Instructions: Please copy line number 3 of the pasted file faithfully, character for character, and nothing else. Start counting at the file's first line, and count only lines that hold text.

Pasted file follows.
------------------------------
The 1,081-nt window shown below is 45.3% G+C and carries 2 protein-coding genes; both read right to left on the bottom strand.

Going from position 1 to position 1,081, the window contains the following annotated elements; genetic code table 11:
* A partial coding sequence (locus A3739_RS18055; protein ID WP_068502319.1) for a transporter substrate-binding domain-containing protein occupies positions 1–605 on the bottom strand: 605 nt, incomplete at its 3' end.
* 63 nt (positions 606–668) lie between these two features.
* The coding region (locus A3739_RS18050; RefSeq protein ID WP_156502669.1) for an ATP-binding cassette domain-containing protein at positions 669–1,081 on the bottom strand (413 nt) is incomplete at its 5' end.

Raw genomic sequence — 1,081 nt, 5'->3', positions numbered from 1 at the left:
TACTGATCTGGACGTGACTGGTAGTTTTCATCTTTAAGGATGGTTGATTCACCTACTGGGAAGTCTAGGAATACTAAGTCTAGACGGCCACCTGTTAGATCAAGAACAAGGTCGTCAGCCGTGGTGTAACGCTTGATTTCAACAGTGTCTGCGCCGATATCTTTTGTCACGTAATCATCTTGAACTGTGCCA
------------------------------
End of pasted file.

* A partial coding sequence (locus A3739_RS18055; protein ID WP_068502319.1) for a transporter substrate-binding domain-containing protein occupies positions 1–605 on the bottom strand: 605 nt, incomplete at its 3' end.